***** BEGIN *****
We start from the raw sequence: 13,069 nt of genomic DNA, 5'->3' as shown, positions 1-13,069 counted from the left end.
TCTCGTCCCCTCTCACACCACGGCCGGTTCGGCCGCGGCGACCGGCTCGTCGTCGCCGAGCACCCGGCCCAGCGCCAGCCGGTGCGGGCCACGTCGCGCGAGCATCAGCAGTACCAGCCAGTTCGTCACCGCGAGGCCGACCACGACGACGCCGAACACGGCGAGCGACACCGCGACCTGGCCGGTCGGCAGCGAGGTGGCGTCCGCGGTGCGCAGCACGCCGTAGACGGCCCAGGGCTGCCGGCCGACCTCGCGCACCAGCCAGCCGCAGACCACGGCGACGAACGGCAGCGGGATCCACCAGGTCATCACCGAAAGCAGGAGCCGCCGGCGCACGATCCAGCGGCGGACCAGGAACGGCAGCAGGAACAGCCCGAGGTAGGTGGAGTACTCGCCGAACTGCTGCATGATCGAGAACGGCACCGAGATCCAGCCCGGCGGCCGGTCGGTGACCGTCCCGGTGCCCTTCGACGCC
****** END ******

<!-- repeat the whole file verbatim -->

We start from the raw sequence: 13,069 nt of genomic DNA, 5'->3' as shown, positions 1-13,069 counted from the left end.
TCTCGTCCCCTCTCACACCACGGCCGGTTCGGCCGCGGCGACCGGCTCGTCGTCGCCGAGCACCCGGCCCAGCGCCAGCCGGTGCGGGCCACGTCGCGCGAGCATCAGCAGTACCAGCCAGTTCGTCACCGCGAGGCCGACCACGACGACGCCGAACACGGCGAGCGACACCGCGACCTGGCCGGTCGGCAGCGAGGTGGCGTCCGCGGTGCGCAGCACGCCGTAGACGGCCCAGGGCTGCCGGCCGACCTCGCGCACCAGCCAGCCGCAGACCACGGCGACGAACGGCAGCGGGATCCACCAGGTCATCACCGAAAGCAGGAGCCGCCGGCGCACGATCCAGCGGCGGACCAGGAACGGCAGCAGGAACAGCCCGAGGTAGGTGGAGTACTCGCCGAACTGCTGCATGATCGAGAACGGCACCGAGATCCAGCCCGGCGGCCGGTCGGTGACCGTCCCGGTGCCCTTCGACGCC